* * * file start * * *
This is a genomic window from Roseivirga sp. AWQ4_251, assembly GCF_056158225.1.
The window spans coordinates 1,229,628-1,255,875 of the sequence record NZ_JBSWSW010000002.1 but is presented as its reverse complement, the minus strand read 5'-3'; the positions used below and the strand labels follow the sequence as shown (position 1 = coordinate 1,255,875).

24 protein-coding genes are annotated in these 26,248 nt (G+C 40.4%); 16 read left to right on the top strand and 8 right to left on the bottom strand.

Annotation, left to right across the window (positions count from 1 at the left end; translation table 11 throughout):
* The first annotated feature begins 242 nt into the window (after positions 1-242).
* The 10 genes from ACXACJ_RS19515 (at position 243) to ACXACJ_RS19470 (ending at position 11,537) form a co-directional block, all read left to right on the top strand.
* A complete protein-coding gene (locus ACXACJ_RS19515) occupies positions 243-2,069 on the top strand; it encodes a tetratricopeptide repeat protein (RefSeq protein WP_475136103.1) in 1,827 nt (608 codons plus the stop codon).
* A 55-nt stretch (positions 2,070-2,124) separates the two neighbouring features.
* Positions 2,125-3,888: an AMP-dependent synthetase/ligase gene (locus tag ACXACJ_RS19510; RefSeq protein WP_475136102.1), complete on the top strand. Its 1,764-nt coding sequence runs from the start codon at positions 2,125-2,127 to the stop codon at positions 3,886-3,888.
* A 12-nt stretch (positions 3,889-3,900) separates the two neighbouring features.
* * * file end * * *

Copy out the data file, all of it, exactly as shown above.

This is a genomic window from Roseivirga sp. AWQ4_251, assembly GCF_056158225.1.
The window spans coordinates 1,229,628-1,255,875 of the sequence record NZ_JBSWSW010000002.1 but is presented as its reverse complement, the minus strand read 5'-3'; the positions used below and the strand labels follow the sequence as shown (position 1 = coordinate 1,255,875).

24 protein-coding genes are annotated in these 26,248 nt (G+C 40.4%); 16 read left to right on the top strand and 8 right to left on the bottom strand.

Annotation, left to right across the window (positions count from 1 at the left end; translation table 11 throughout):
* The first annotated feature begins 242 nt into the window (after positions 1-242).
* The 10 genes from ACXACJ_RS19515 (at position 243) to ACXACJ_RS19470 (ending at position 11,537) form a co-directional block, all read left to right on the top strand.
* A complete protein-coding gene (locus ACXACJ_RS19515) occupies positions 243-2,069 on the top strand; it encodes a tetratricopeptide repeat protein (RefSeq protein WP_475136103.1) in 1,827 nt (608 codons plus the stop codon).
* A 55-nt stretch (positions 2,070-2,124) separates the two neighbouring features.
* Positions 2,125-3,888: an AMP-dependent synthetase/ligase gene (locus tag ACXACJ_RS19510; RefSeq protein WP_475136102.1), complete on the top strand. Its 1,764-nt coding sequence runs from the start codon at positions 2,125-2,127 to the stop codon at positions 3,886-3,888.
* A 12-nt stretch (positions 3,889-3,900) separates the two neighbouring features.